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Today: Obamacare Means Business. Trump Jumps In.

I'm Davan Maharaj, editor of the Los Angeles Times. Big health insurers are speed-dating for deals that might or might not be good for patients; and Donald Trump brings some unreality to the White House race. Here are some story lines I don't want you to miss today.


TOP STORIES

Healthy Deals -- or Not

Health insurers are speed-dating. Multibillion-dollar deals are in the works. The big three -- UnitedHealth, Anthem and Aetna -- will get even stronger, analysts predict. It's driven by Obamacare. More insured people mean more opportunity. Bigger insurers mean more power to cut better prices for drugs and care. Savings aren't likely to be passed to patients, analysts say.

Trump Jumps In

The GOP presidential field has a CEO, a doctor, three senators and a senator-doctor. Now it has a reality TV star. Donald Trump says he's all in. He trashed just about everyone in a zinger-filled speech. Democrats are gleeful. Republicans aren't. With his billions and famous name, Trump could make the polling cut to reach the debate stage -- and suck a lot of air out of the room.

Joystick Fatigue

They sit in dimly lighted spaces, toggling joysticks and staring at monitors, spying on enemies and perhaps firing missiles, sometimes for 12 hours at a stretch. These are not teenage video game addicts. They're highly trained military pilots who fly U.S. drones around the world from trailers in Nevada. They're getting tired, and the Air Force says it doesn't have enough of them.

The Brothers Bush

Jeb and George W. Bush share a political philosophy -- both are more conservative Republicans than their father, George H.W. -- but that hardly means they always get along. It's a complex brotherly relationship marked by fierce rivalry, hurt feelings and estrangement. Mark Z. Barabak takes an intriguing compare-and-contrast look into a political family dynasty.

Kirk Kerkorian, the Quiet Tycoon

He was an eighth-grade dropout who specialized in nothing -- and everything. He grabbed huge chunks of Chrysler when it seemed doomed and sold it for profit. Ditto with GM. He bought MGM  three times. He knew right away that the mob was onto something in Vegas, and he dived in. He was once the richest man in L.A. Kirk Kerkorian has died at 98. Here's his remarkable story.

CALIFORNIA

-- After a Times investigation, L.A. officials move to revamp a broken Fire Department regime that is months, even years, behind on inspections of large structures.

-- Six people, most of them students from Ireland, die after an apartment balcony collapses in Berkeley during a party.

-- Immigrant children in the country illegally would receive public healthcare coverage under a budget deal reached by Gov. Jerry Brown and legislative leaders.

-- Gov. Brown and top legislators strike a budget deal that hews closer to his conservative revenue and spending outlook.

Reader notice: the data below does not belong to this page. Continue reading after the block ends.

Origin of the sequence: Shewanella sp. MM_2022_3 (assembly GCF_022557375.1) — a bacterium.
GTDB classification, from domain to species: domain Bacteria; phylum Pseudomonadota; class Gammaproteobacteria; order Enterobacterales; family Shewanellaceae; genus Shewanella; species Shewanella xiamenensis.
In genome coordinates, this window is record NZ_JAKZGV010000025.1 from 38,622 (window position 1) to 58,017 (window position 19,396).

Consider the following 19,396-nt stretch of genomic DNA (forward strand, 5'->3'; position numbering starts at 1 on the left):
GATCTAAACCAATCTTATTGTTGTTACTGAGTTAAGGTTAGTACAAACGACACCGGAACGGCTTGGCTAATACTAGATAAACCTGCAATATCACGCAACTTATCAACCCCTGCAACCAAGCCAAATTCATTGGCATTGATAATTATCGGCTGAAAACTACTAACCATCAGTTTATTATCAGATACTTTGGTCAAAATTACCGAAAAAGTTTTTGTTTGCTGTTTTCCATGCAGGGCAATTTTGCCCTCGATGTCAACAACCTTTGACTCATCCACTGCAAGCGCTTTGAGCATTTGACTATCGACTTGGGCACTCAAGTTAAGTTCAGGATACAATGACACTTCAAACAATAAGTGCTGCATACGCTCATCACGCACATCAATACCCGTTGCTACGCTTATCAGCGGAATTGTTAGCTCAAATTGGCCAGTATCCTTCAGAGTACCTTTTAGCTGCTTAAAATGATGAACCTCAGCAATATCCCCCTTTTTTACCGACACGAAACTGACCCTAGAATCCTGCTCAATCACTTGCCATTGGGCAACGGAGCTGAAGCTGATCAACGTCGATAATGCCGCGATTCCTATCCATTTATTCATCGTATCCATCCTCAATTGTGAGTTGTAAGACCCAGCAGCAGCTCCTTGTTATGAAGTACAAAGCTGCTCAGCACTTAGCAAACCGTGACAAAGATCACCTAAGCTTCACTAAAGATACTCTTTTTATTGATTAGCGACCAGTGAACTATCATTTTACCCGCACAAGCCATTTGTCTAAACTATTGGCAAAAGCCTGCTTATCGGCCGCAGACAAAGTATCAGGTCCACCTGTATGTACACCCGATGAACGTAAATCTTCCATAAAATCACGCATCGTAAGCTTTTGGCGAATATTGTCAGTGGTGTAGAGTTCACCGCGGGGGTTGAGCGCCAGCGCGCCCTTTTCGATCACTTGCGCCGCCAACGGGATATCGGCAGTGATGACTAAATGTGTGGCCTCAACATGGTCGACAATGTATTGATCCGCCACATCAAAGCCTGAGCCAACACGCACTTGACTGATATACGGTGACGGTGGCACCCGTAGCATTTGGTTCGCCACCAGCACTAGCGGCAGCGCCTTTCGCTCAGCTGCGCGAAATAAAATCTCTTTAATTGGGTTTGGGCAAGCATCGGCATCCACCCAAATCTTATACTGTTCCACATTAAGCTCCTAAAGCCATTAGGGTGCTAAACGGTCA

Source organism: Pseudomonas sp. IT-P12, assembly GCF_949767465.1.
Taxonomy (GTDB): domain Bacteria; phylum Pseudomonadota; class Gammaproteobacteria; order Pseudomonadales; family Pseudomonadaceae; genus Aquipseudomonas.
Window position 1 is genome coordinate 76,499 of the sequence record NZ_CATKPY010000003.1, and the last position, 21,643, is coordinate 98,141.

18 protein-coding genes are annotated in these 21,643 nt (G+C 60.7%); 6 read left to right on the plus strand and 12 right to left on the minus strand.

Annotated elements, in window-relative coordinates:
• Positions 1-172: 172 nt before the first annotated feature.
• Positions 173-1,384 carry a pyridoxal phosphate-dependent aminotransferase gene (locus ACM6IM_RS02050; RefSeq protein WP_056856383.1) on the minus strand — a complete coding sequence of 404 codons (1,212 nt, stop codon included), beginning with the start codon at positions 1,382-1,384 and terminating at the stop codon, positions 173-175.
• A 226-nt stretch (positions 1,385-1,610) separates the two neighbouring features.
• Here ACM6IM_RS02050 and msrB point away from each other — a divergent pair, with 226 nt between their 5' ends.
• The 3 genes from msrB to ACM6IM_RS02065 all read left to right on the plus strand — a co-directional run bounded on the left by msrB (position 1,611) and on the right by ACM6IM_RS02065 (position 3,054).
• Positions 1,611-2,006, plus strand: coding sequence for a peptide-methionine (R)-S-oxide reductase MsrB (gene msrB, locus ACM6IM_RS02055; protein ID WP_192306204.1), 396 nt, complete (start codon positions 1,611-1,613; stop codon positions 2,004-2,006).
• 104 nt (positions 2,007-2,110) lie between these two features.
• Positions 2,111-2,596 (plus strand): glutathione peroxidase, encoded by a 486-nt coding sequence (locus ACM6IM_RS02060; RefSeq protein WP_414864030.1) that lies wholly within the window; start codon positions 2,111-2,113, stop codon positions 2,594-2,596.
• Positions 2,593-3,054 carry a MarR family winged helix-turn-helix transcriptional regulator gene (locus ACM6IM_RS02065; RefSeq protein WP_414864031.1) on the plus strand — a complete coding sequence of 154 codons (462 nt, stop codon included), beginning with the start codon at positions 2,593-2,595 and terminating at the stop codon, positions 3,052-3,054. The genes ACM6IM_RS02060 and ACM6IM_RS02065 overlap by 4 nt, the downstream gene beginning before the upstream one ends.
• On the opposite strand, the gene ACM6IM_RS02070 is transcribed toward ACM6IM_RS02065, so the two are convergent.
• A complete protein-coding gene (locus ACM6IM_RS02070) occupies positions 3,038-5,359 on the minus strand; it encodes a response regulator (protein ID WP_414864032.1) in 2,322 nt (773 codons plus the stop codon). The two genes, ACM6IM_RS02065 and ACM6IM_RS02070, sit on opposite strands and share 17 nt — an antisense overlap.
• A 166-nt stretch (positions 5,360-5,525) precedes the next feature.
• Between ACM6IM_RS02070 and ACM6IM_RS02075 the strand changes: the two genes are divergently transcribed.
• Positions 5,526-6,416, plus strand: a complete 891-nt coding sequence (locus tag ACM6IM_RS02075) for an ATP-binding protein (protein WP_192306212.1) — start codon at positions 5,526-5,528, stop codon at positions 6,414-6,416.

-- There'll be no autopsy on a girl who died after riding a Magic Mountain roller coaster.

NATION-WORLD

 -- Nearly two-thirds of Americans in a poll say Congress should ensure that people in every state can get subsided insurance through Obamacare.

-- The FDA says trans fats must be out of the food supply in three years.

-- "I identify as black," Rachel Dolezal says on TV. She also casts doubt on her biological parents.

-- An Egyptian court upholds a death sentence for former President Mohamed Morsi.

-- Kurdish fighters up their game with the taking of a key Syrian border town from Islamic State militants.

BUSINESS

-- Why Gap is struggling: unflattering clothes.

-- For the first time, E3 is letting fans into its closely watched video gaming convention.

-- James Murdoch will become the chief executive of 21st Century Fox on July 21.

SPORTS

--The Golden State Warriors win the NBA championship, defeating the Cleveland Cavaliers, 105-97, in Game 6.

-- Women's World Cup: The U.S. defeats Nigeria, 1-0, to reach the round of 16.

-- The Cardinal Way? Bill Plaschke dissects allegations that someone at the St. Louis Cardinals hacked into the Houston Astros' database.

-- The latest scores and stats.

ENTERTAINMENT

-- The Broad museum, for its fall opening, is beefing up its postwar and contemporary collection with more than 50 new works.

-- An irate Neil Young says Donald Trump is "not authorized" to rock in the free world.

Passings: Blaze Starr, 83, the stripper best known for an affair with Louisiana Gov. Earl Long.

WHAT OUR EDITORS ARE READING

-- Are digital media making us selfish and isolated? Quartz examines what Pope Francis has to say.

-- Sandra Day O'Connor on how to rustle a calf, and a few other issues.

-- Washington Post: Why Jeb Bush and his family should never be underestimated when they enter a contest.

-- Smithsonian.com revisits "All Quiet on the Western Front" -- the "most loved and hated novel about World War I."

ONLY IN L.A.

One person's trash is another's treasure. Therein lies a problem as L.A. officials decide how to make it easier to remove homeless people's belongings from streets and parks. Writer Gale Holland and photographer Katie Falkenberg went out to take a look at what some of them actually have. Practical things, poignant things, just plain weird things -- and every bit of it important to its owners.

Please send comments and ideas to Davan Maharaj.

Copyright © 2016, Los Angeles Times
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